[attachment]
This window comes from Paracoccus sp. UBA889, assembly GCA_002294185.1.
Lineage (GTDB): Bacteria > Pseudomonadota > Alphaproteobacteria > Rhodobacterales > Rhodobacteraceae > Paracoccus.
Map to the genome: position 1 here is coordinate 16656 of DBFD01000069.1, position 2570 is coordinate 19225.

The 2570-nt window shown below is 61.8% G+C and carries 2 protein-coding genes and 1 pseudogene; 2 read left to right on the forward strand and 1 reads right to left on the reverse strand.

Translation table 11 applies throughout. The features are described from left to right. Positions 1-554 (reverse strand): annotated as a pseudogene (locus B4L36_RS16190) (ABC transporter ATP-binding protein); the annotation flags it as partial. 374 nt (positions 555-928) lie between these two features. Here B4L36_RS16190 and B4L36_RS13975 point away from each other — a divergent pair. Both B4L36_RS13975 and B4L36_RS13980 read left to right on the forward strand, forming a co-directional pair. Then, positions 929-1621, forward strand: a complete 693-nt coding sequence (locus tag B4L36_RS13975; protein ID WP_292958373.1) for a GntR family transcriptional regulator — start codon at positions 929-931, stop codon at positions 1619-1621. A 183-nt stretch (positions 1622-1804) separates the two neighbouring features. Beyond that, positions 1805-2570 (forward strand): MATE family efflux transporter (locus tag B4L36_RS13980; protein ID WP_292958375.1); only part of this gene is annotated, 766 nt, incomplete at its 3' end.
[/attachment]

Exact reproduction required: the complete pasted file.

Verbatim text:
This window comes from Paracoccus sp. UBA889, assembly GCA_002294185.1.
Lineage (GTDB): Bacteria > Pseudomonadota > Alphaproteobacteria > Rhodobacterales > Rhodobacteraceae > Paracoccus.
Map to the genome: position 1 here is coordinate 16656 of DBFD01000069.1, position 2570 is coordinate 19225.

The 2570-nt window shown below is 61.8% G+C and carries 2 protein-coding genes and 1 pseudogene; 2 read left to right on the forward strand and 1 reads right to left on the reverse strand.

Translation table 11 applies throughout. The features are described from left to right. Positions 1-554 (reverse strand): annotated as a pseudogene (locus B4L36_RS16190) (ABC transporter ATP-binding protein); the annotation flags it as partial. 374 nt (positions 555-928) lie between these two features. Here B4L36_RS16190 and B4L36_RS13975 point away from each other — a divergent pair. Both B4L36_RS13975 and B4L36_RS13980 read left to right on the forward strand, forming a co-directional pair. Then, positions 929-1621, forward strand: a complete 693-nt coding sequence (locus tag B4L36_RS13975; protein ID WP_292958373.1) for a GntR family transcriptional regulator — start codon at positions 929-931, stop codon at positions 1619-1621. A 183-nt stretch (positions 1622-1804) separates the two neighbouring features. Beyond that, positions 1805-2570 (forward strand): MATE family efflux transporter (locus tag B4L36_RS13980; protein ID WP_292958375.1); only part of this gene is annotated, 766 nt, incomplete at its 3' end.